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$2 Million Award in Maryland Prisoner’s Work Crew Death

A jury in Prince George’s County, Maryland found that state prison and highway officials and the driver of a private dump truck were liable in an accident that killed a prisoner who was picking up trash on the side of the Capitol Beltway. The jury awarded $2.025 million to the prisoner’s family, later reduced to $1.37 million.

Prisoner Rodney Jennings, 20, was struck by the dump truck on August 23, 2007 while on a prison work detail from the Herman L. Toulson Boot Camp. After Jennings and two other prisoners finished picking up litter, they were making their way from the left shoulder of the southbound exit ramp to the right shoulder.

As they attempted to cross the ramp, Jennings was hit by the 39-ton dump truck, which was reportedly over the legal weight limit and had inadequately adjusted brakes. His legs were crushed and he was conscious and in severe pain for 45 minutes before he died, said Joseph T. Mallon, Jr., the attorney representing Jennings’ family.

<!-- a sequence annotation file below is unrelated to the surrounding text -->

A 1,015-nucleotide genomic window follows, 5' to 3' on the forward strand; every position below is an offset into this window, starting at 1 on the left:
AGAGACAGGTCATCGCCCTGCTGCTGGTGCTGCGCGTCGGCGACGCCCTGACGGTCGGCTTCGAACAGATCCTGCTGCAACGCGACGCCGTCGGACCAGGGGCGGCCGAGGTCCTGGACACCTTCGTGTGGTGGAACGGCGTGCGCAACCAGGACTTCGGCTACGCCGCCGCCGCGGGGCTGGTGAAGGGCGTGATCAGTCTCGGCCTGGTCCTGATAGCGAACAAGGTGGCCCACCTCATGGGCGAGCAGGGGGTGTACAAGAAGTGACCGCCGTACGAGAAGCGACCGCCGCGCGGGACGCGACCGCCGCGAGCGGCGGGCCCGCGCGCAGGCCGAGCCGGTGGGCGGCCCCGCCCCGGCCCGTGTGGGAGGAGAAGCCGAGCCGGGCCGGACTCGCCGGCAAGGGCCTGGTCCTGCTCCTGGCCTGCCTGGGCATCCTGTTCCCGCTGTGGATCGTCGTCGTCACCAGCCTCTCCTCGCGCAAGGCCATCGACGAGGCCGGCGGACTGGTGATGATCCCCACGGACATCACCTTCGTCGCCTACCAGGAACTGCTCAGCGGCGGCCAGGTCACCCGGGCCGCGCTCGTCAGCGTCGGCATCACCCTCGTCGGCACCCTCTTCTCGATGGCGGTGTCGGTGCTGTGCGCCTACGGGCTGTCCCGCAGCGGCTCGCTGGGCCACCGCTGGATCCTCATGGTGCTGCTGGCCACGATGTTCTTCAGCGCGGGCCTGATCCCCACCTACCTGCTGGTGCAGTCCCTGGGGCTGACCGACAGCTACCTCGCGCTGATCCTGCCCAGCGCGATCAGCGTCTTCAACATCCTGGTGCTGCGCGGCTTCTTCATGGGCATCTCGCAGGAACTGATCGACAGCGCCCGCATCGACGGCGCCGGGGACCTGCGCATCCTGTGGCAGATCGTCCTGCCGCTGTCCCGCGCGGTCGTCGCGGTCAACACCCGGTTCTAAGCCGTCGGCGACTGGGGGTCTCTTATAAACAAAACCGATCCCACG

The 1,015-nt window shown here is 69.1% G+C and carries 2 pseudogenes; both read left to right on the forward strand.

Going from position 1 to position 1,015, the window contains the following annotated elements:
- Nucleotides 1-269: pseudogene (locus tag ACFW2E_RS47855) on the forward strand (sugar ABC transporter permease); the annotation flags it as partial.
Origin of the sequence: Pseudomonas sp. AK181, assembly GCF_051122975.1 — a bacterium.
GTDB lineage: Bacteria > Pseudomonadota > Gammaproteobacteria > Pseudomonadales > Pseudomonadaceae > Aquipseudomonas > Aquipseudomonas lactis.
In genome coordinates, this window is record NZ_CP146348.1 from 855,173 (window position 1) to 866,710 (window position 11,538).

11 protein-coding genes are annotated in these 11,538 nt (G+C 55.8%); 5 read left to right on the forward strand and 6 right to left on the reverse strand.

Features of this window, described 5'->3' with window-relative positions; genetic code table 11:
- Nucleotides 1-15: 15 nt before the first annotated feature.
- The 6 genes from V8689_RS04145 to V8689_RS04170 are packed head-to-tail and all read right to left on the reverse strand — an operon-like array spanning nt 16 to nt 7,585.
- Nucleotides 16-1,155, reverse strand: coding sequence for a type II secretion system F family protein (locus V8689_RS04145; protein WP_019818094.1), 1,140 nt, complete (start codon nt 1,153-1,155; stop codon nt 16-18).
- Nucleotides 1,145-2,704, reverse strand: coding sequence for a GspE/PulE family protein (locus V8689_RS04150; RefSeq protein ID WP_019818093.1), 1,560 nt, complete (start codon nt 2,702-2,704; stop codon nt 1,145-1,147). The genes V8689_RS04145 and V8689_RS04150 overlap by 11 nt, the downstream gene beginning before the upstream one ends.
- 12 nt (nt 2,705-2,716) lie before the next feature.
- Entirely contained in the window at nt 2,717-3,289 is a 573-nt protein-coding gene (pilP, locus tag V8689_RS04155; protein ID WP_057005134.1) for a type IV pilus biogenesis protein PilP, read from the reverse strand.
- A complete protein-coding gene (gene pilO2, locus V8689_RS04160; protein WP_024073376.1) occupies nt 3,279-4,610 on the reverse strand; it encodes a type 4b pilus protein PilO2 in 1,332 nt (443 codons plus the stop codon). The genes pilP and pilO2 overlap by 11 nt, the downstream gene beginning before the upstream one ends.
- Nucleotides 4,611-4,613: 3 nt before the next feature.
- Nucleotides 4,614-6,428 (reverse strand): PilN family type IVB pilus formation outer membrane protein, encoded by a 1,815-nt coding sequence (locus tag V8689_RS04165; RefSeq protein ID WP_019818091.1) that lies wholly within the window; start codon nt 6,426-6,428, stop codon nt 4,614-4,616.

Testimony showed that the truck’s driver, Wayne H. Gross, Jr., was driving faster than the posted 40 mph speed limit and that he improperly crossed a solid white line while speeding up to pass a tractor-trailer just before he struck Jennings.

The lawsuit alleged that a prison guard mistakenly believed a state highway dump truck was blocking incoming traffic to the ramp. It also stated the warning signs to indicate the presence of the prison work crew were inadequate.

“It was a completely avoidable accident, had either defendant acted in a reasonable manner,” said Mallon. Prison officials agreed it was a terrible tragedy and changed their policy to require that prisoners be driven across ramps and similar areas rather than crossing on foot.

Maryland law caps many non-economic civil damage awards, and the jury award was reduced to a total of $1.37 million – $350,000 for the wrongful death claim plus $1,020,000 to Jennings’ surviving family members, including his four children.

“I’m relieved for the family,” said Mallon. “Although they’ll never have closure, this provides some measure of peace.” Jennings was serving a two-year sentence for drug distribution at the time he was killed. See: Davis v. Goss, Circuit Court for Prince George’s County (MD), Case No. 08-21989.

Additional source: Washington Post

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Related legal case

Davis v. Goss